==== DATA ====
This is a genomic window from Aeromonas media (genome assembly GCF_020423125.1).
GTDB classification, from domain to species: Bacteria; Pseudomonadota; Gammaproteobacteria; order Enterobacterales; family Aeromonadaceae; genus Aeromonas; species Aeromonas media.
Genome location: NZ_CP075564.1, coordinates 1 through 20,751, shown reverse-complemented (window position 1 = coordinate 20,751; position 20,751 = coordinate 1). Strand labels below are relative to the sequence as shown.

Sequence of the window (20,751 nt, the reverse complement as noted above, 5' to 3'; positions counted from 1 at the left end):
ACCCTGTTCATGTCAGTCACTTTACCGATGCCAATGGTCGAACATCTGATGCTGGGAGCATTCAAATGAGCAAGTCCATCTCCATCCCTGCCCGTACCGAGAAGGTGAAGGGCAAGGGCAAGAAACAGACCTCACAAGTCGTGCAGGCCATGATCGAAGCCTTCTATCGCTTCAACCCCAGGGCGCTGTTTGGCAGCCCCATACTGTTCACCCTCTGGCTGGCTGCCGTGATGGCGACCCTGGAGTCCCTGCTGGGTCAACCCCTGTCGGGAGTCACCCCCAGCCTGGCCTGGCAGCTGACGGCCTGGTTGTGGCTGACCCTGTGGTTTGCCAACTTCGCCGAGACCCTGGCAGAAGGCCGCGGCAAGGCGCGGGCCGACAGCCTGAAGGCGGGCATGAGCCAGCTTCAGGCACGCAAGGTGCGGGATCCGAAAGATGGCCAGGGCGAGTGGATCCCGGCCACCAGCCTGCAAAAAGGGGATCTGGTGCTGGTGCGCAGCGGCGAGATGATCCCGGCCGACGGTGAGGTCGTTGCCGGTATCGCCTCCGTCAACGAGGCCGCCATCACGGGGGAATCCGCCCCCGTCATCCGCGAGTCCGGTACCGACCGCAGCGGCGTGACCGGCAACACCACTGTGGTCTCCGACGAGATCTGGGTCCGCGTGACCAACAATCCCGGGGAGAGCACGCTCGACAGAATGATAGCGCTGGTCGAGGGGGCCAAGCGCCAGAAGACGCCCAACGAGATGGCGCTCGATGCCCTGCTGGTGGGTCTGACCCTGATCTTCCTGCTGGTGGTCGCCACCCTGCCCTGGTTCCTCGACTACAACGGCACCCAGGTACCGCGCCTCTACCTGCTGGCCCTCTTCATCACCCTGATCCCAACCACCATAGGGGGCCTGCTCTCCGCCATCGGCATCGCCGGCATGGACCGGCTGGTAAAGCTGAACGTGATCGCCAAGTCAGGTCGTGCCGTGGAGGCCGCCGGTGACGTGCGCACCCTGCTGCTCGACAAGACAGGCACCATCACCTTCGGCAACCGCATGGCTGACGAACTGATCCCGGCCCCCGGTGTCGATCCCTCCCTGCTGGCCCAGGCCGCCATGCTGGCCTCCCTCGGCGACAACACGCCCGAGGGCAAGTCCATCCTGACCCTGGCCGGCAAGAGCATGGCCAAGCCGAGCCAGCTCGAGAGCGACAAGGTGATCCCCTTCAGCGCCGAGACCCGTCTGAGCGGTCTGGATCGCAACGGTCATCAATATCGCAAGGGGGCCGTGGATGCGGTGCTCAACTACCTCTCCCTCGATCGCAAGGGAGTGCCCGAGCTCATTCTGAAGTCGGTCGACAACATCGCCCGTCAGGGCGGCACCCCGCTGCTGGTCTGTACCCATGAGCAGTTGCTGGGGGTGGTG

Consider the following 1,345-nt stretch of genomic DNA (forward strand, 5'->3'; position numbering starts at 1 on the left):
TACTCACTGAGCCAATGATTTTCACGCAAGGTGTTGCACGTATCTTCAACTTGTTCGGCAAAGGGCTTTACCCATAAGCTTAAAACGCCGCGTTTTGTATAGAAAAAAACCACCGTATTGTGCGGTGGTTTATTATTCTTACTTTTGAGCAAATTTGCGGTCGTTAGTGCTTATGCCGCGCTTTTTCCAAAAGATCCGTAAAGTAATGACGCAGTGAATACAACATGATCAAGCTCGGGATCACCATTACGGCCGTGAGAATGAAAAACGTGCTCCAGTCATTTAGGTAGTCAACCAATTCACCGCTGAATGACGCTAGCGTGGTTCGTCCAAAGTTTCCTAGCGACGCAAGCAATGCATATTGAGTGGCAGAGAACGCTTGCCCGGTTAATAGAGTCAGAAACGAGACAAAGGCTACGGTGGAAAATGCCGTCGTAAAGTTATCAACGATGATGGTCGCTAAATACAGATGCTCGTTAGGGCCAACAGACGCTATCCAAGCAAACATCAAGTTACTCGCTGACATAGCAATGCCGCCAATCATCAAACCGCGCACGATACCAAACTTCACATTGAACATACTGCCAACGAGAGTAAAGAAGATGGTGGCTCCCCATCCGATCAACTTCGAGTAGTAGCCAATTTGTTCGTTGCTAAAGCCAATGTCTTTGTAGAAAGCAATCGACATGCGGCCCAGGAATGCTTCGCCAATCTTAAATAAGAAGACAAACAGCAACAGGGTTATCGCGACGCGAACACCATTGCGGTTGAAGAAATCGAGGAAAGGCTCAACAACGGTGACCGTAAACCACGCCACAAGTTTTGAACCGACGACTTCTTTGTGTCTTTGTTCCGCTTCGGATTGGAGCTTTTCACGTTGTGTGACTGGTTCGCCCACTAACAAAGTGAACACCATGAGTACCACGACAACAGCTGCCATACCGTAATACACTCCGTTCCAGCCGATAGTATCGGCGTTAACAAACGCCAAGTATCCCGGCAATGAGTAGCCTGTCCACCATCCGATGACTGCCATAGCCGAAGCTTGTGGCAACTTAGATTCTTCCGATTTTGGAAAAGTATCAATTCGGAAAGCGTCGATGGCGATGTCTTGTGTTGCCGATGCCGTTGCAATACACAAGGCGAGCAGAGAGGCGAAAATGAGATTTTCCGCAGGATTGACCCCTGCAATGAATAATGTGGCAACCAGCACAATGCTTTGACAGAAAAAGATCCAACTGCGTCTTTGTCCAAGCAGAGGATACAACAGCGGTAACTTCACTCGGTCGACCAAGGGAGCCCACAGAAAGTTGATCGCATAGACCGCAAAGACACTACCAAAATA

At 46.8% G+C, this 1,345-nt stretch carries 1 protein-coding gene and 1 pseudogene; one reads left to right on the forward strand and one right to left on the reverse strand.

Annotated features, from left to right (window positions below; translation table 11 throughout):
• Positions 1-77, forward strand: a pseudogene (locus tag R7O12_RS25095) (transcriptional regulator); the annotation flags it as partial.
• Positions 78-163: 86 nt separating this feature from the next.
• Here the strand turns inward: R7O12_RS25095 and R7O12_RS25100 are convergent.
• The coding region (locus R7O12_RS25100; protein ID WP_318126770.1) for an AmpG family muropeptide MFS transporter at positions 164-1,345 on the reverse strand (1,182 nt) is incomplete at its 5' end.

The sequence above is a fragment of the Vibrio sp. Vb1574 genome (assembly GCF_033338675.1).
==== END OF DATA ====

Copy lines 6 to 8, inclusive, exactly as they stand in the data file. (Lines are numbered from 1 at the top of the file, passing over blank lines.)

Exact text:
Consider the following 1,345-nt stretch of genomic DNA (forward strand, 5'->3'; position numbering starts at 1 on the left):
TACTCACTGAGCCAATGATTTTCACGCAAGGTGTTGCACGTATCTTCAACTTGTTCGGCAAAGGGCTTTACCCATAAGCTTAAAACGCCGCGTTTTGTATAGAAAAAAACCACCGTATTGTGCGGTGGTTTATTATTCTTACTTTTGAGCAAATTTGCGGTCGTTAGTGCTTATGCCGCGCTTTTTCCAAAAGATCCGTAAAGTAATGACGCAGTGAATACAACATGATCAAGCTCGGGATCACCATTACGGCCGTGAGAATGAAAAACGTGCTCCAGTCATTTAGGTAGTCAACCAATTCACCGCTGAATGACGCTAGCGTGGTTCGTCCAAAGTTTCCTAGCGACGCAAGCAATGCATATTGAGTGGCAGAGAACGCTTGCCCGGTTAATAGAGTCAGAAACGAGACAAAGGCTACGGTGGAAAATGCCGTCGTAAAGTTATCAACGATGATGGTCGCTAAATACAGATGCTCGTTAGGGCCAACAGACGCTATCCAAGCAAACATCAAGTTACTCGCTGACATAGCAATGCCGCCAATCATCAAACCGCGCACGATACCAAACTTCACATTGAACATACTGCCAACGAGAGTAAAGAAGATGGTGGCTCCCCATCCGATCAACTTCGAGTAGTAGCCAATTTGTTCGTTGCTAAAGCCAATGTCTTTGTAGAAAGCAATCGACATGCGGCCCAGGAATGCTTCGCCAATCTTAAATAAGAAGACAAACAGCAACAGGGTTATCGCGACGCGAACACCATTGCGGTTGAAGAAATCGAGGAAAGGCTCAACAACGGTGACCGTAAACCACGCCACAAGTTTTGAACCGACGACTTCTTTGTGTCTTTGTTCCGCTTCGGATTGGAGCTTTTCACGTTGTGTGACTGGTTCGCCCACTAACAAAGTGAACACCATGAGTACCACGACAACAGCTGCCATACCGTAATACACTCCGTTCCAGCCGATAGTATCGGCGTTAACAAACGCCAAGTATCCCGGCAATGAGTAGCCTGTCCACCATCCGATGACTGCCATAGCCGAAGCTTGTGGCAACTTAGATTCTTCCGATTTTGGAAAAGTATCAATTCGGAAAGCGTCGATGGCGATGTCTTGTGTTGCCGATGCCGTTGCAATACACAAGGCGAGCAGAGAGGCGAAAATGAGATTTTCCGCAGGATTGACCCCTGCAATGAATAATGTGGCAACCAGCACAATGCTTTGACAGAAAAAGATCCAACTGCGTCTTTGTCCAAGCAGAGGATACAACAGCGGTAACTTCACTCGGTCGACCAAGGGAGCCCACAGAAAGTTGATCGCATAGACCGCAAAGACACTACCAAAATA

At 46.8% G+C, this 1,345-nt stretch carries 1 protein-coding gene and 1 pseudogene; one reads left to right on the forward strand and one right to left on the reverse strand.